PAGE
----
# What $x$ makes $\frac{x}{(a^2 + x^2)}$ maximum?

The problem (Calculus Made Easy, Exercises IX, problem 2 (page 130)) is:

What value of $$x$$ will make $$y$$ a maximum in the equation

$$y = \frac{x}{(a^2 + x^2)}$$

I successfully differentiate, equate to zero, and wind up with

$$x^2 = a^2$$

Which gives me the answer of

$$x = a$$

This is correct. But why isn't $$x = -a$$ also correct?

• $a^2+x^2$ is always positive. We can clearly see that if $a>0$ and $x=a$ , $$y = \frac{a}{2a^2} = \frac{1}{2a} > 0 \text{ maximum }$$. But if $x = -a$ , $y = -\frac{1}{2a} < 0$. So it all depends on $a$. If we assume $a$ to be positive only $x=a$ will lead to maximum as the other term corresponding to $x=-a$ is negative. – Ak19 Jul 20 at 0:52
• But $y$ being greater than zero doesn't make it a maximum, does it? I mean, there are functions where the maximum value for $y$ is negative. Or are you saying that $\frac{1}{2a}$ is greater than $\frac{-1}{2a}$, therefore the former has to be the maximum of the two? – Mike Jul 20 at 1:02
• As you already know that there's a maximum corresponding to $x=a$ I just added to show that $y=- 1/(2a)$ is negative and minimum – Ak19 Jul 20 at 1:05

Because $$\dfrac{-a}{a^2+(-a)^2}$$ is a minimum for $$a>0$$

Strictly speaking, the maximum is at $$x=\lvert a\rvert$$.

Substitute $$x=\pm a$$ in the original expression for $$y$$ and compare. If $$a>0$$, then yes, $$x=a$$ is the value that make $$y$$ maximum, if $$a<0$$ then is $$x=-a$$.

When you differentiated and got $$x^2=a^2$$ for a turning point.Now we know that turning points are $$x=a$$ and $$x=-a$$. To check whether it is a maximum or a minimum, $$\frac{d^2y}{dx^2}$$ must be calculated.If $$\frac{d^2y}{dx^2}$$ is $$<$$ $$0$$ for $$x$$ then $$f(x)$$ is maximum ,else if $$\frac{d^2y}{dx^2}$$ is $$>$$ $$0$$ for $$x$$ then, $$f(x)$$ is minimum.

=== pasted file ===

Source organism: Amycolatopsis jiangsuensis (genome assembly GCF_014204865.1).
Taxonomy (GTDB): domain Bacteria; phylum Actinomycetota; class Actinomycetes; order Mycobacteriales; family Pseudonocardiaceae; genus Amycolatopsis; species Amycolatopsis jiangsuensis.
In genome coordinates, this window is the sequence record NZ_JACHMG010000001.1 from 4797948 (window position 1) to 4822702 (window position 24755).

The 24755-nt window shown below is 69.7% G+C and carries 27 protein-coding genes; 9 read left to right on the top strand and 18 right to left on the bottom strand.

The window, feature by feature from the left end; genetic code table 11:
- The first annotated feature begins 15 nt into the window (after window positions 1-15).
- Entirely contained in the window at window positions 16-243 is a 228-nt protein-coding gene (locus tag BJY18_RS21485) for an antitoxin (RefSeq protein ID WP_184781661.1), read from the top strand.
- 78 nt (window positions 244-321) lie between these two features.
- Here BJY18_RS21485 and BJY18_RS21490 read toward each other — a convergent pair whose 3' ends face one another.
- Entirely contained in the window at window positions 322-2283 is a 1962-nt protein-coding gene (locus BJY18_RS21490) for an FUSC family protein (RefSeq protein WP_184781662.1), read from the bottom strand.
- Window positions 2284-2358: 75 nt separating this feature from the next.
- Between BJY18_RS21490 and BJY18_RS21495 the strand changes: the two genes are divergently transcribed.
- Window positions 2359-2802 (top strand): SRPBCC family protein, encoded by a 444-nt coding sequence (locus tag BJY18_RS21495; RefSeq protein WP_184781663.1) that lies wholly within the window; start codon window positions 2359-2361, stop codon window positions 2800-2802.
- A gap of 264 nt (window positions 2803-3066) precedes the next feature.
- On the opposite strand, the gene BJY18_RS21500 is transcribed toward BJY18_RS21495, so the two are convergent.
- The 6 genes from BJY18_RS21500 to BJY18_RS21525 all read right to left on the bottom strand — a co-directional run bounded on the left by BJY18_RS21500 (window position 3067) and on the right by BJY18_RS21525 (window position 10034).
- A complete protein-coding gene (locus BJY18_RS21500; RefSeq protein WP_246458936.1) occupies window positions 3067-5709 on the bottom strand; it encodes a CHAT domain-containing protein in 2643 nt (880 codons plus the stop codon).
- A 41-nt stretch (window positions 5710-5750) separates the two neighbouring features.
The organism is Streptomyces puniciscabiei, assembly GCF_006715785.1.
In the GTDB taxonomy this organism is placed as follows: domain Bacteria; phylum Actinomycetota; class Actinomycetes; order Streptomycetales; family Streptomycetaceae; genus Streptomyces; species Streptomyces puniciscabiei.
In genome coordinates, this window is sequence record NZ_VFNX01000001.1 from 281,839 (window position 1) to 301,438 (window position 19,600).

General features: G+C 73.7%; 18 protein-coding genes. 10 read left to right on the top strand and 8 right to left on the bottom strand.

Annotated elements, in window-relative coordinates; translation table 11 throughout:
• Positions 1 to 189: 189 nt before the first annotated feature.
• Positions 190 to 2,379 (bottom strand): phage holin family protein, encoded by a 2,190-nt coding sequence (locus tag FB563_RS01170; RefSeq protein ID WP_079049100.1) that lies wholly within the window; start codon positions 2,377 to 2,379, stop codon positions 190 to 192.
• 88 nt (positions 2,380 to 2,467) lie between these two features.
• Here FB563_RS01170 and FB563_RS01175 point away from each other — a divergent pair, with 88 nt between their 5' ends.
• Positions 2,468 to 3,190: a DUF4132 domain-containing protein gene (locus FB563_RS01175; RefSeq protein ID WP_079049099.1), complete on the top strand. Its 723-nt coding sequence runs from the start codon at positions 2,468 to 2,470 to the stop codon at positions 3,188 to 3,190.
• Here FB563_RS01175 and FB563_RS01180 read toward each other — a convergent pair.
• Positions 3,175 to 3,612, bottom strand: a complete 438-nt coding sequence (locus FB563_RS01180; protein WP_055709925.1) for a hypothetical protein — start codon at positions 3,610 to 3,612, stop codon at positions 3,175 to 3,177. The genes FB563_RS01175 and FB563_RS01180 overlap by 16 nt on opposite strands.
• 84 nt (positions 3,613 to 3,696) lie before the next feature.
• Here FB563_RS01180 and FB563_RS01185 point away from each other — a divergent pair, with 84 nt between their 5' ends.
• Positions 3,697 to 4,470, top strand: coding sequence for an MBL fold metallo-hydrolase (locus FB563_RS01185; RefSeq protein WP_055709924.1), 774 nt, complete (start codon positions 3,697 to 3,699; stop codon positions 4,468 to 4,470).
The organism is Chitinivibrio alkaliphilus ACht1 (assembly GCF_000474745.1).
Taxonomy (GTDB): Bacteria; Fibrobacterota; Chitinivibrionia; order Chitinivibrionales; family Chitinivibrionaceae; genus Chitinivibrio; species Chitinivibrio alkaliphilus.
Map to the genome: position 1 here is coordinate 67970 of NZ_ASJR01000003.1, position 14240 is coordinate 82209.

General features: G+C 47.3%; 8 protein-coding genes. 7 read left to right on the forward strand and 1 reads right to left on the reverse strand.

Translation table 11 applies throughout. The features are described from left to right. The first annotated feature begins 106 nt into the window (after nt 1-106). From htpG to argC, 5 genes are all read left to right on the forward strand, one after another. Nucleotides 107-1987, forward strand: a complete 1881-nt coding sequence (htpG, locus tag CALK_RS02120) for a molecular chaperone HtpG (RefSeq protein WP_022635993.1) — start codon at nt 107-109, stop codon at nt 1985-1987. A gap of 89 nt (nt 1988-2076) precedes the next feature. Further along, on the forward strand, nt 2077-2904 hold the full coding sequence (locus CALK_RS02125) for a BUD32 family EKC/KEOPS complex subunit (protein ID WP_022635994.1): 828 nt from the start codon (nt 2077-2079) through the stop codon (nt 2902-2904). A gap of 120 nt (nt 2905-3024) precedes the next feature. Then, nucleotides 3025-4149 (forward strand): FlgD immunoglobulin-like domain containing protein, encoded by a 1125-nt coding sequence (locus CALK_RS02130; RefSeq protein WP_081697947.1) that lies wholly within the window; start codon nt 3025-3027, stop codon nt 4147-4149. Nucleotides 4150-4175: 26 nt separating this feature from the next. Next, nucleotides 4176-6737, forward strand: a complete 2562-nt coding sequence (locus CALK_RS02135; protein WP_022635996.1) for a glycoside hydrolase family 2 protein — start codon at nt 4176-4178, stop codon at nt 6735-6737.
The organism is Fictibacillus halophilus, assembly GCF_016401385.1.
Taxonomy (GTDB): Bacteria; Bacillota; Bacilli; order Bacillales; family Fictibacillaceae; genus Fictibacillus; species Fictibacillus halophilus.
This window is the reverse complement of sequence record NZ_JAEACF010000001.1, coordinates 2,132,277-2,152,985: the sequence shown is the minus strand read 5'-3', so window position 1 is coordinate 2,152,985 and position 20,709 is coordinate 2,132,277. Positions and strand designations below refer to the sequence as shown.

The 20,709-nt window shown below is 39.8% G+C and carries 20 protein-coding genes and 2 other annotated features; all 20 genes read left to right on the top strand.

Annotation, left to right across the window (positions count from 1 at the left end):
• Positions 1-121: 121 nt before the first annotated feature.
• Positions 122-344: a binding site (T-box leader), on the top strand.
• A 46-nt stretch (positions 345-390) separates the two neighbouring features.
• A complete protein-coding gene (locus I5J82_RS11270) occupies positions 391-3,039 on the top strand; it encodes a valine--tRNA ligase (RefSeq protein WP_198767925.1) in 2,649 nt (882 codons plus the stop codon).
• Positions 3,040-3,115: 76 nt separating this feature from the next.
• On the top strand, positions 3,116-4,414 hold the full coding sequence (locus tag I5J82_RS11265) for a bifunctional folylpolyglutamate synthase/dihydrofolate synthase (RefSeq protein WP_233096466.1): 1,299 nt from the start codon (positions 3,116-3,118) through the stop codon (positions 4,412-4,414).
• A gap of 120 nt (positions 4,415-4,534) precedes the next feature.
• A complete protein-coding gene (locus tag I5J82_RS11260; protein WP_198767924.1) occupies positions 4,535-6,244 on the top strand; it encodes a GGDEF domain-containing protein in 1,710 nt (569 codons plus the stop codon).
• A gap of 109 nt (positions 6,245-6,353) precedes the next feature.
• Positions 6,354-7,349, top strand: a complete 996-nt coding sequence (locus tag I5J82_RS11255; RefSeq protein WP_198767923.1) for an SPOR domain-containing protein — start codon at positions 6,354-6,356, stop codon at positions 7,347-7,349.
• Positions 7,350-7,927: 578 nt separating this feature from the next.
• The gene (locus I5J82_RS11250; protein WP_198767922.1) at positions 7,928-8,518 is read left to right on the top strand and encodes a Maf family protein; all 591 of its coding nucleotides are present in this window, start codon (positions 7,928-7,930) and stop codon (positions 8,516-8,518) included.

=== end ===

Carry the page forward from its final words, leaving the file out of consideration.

We are given $$y = \frac{x}{a^2 + x^2}$$ where $$a$$ is a constant.

Differentiating with respect to $$x$$ using the Quotient Rule yields \begin{align*} y' & = \frac{1(a^2 + x^2) - x(2x)}{(a^2 + x^2)^2}\\ & = \frac{a^2 + x^2 - 2x^2}{(a^2 + x^2)^2}\\ & = \frac{a^2 - x^2}{(a^2 + x^2)^2} \end{align*} Setting the derivative equal to zero yields the critical points $$x = \pm a$$.

We can apply the First Derivative Test.

First Derivative Test. Assume $$f$$ is continuous on a closed interval $$[u, v]$$ and $$f$$ is differentiable everywhere in the open inteval $$(u, v)$$ except possibly at $$c$$.

(a) If $$f'(x) > 0$$ for all $$x < c$$ and $$f'(x) < 0$$ for all $$x > c$$, then $$f$$ has a relative maximum at $$x = c$$.

(b) If $$f'(x) < 0$$ for all $$x < c$$ and $$f'(x) > 0$$ for all $$x < c$$, then $$f$$ has a relative minimum at $$x = c$$.

If $$a = 0$$, then $$y = \dfrac{1}{x} \implies y' = -\dfrac{1}{x^2}$$, so the function has no critical points and no relative extrema.

Assume $$a \neq 0$$. Since it has not been specified whether $$a > 0$$ or $$a < 0$$, the critical points occur at $$x = -|a|$$ and $$x = |a|$$. If we perform a line analysis on the derivative, we see that $$y'$$ changes from negative to positive at the critical point $$x = -|a|$$ and from positive to negative at the critical point $$x = |a|$$.

Thus, by the First Derivative Test, the function has a relative maximum at $$x = |a|$$ and a relative minimum at $$x = -|a|$$. If it is specified that $$a > 0$$, you can replace $$|a|$$ by $$a$$.

It is a necessary but not sufficient condition for the maximum of a function on $$\mathbb{R}$$ to satisfy $$y' = 0.$$

That is

$$y(x) \text{ is a maximum} ~~~ \text{implies} ~~~ y'(x) = 0$$

But

$$y'(x) = 0 ~~~\text{does NOT imply} ~~~ y(x) \text{ is a maximum}$$

As you have seen in your own example. You may also like to consider a function such as $$y = x^3$$.

Using AM-GM: $$a^2+b^2\ge 2ab$$ or $$a^2+b^2\ge 2|a||b|$$.

For $$x\ne 0$$: $$\frac{x}{a^2 + x^2}\le \frac{|x|}{a^2+x^2}\le \frac{|x|}{2|a||x|}=\frac1{2|a|},$$ the equality occurs for $$x=a>0$$ or $$x=-a>0$$.

If $$a=0$$, then $$y=\frac1x$$ does not have a maximum.